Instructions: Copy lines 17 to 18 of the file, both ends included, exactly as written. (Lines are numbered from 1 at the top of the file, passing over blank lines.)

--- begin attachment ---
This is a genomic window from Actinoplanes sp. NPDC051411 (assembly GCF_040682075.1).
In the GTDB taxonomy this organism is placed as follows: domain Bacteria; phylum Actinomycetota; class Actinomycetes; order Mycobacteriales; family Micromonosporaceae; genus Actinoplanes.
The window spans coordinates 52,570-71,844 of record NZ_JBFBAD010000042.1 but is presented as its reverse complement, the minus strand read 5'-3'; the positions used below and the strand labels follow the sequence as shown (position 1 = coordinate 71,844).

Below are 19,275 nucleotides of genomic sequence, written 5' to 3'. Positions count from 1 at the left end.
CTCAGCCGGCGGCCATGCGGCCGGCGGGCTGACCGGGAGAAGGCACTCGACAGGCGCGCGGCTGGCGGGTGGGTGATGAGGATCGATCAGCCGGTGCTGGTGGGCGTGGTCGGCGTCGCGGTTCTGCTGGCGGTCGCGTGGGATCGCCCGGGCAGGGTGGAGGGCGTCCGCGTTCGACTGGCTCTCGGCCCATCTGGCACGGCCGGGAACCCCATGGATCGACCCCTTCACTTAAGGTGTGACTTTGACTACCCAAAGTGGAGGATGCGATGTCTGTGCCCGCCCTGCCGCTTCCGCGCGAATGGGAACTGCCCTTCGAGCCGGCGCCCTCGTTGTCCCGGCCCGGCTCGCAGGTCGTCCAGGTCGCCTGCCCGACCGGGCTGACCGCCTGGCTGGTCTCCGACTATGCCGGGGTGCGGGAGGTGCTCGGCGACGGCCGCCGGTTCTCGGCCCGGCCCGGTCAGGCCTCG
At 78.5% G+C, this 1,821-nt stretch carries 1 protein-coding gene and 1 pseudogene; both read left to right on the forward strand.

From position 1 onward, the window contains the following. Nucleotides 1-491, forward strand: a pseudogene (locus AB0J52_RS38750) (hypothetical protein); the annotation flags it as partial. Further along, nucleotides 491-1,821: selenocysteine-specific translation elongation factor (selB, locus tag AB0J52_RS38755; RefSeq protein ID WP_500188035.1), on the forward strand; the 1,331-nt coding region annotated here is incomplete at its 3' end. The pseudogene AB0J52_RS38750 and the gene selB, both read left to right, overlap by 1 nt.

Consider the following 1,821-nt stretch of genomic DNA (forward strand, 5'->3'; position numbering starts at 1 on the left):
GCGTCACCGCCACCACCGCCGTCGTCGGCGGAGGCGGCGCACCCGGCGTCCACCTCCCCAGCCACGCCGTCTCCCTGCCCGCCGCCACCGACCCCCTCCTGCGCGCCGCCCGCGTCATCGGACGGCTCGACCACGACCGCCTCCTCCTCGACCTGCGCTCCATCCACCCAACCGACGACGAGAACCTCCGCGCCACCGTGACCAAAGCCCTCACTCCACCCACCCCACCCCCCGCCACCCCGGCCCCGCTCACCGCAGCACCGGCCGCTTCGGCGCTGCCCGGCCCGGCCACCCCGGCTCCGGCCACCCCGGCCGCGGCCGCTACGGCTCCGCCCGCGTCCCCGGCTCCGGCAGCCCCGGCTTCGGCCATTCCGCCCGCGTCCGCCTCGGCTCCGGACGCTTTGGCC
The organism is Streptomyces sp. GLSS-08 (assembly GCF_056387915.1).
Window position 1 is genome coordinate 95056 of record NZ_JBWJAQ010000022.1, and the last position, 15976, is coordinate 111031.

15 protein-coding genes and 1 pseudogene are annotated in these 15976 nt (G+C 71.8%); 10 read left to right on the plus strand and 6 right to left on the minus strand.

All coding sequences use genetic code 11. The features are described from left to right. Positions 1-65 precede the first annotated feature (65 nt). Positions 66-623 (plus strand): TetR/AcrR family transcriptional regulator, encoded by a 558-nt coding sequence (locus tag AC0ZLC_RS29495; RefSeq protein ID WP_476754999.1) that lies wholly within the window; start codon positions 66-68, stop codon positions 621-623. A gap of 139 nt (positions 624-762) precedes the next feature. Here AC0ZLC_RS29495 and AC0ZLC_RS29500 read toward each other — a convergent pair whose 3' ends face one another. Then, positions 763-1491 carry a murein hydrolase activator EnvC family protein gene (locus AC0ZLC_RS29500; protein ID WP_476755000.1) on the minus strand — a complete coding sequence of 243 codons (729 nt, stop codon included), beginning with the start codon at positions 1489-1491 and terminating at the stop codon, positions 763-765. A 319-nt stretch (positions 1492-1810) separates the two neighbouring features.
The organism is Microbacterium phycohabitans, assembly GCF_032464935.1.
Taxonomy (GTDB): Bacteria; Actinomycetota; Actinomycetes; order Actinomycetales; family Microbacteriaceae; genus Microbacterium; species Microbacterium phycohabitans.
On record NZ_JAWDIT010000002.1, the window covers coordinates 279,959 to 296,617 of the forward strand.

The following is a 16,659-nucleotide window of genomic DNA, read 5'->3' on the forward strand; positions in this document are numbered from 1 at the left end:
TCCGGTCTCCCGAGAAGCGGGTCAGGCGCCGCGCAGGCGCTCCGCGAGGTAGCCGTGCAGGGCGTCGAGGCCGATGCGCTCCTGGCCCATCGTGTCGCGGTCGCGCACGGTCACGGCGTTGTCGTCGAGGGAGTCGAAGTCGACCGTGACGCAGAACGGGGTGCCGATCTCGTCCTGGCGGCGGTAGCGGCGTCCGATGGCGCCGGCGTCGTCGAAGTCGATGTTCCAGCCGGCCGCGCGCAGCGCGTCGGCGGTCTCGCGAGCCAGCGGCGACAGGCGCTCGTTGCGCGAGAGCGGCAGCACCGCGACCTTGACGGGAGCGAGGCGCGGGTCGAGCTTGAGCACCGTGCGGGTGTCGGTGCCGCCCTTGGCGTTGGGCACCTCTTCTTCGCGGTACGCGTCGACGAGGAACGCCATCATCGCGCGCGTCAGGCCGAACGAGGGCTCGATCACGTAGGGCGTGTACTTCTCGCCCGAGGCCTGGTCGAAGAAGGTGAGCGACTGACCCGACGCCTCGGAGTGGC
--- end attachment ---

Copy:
The following is a 16,659-nucleotide window of genomic DNA, read 5'->3' on the forward strand; positions in this document are numbered from 1 at the left end:
TCCGGTCTCCCGAGAAGCGGGTCAGGCGCCGCGCAGGCGCTCCGCGAGGTAGCCGTGCAGGGCGTCGAGGCCGATGCGCTCCTGGCCCATCGTGTCGCGGTCGCGCACGGTCACGGCGTTGTCGTCGAGGGAGTCGAAGTCGACCGTGACGCAGAACGGGGTGCCGATCTCGTCCTGGCGGCGGTAGCGGCGTCCGATGGCGCCGGCGTCGTCGAAGTCGATGTTCCAGCCGGCCGCGCGCAGCGCGTCGGCGGTCTCGCGAGCCAGCGGCGACAGGCGCTCGTTGCGCGAGAGCGGCAGCACCGCGACCTTGACGGGAGCGAGGCGCGGGTCGAGCTTGAGCACCGTGCGGGTGTCGGTGCCGCCCTTGGCGTTGGGCACCTCTTCTTCGCGGTACGCGTCGACGAGGAACGCCATCATCGCGCGCGTCAGGCCGAACGAGGGCTCGATCACGTAGGGCGTGTACTTCTCGCCCGAGGCCTGGTCGAAGAAGGTGAGCGACTGACCCGACGCCTCGGAGTGGC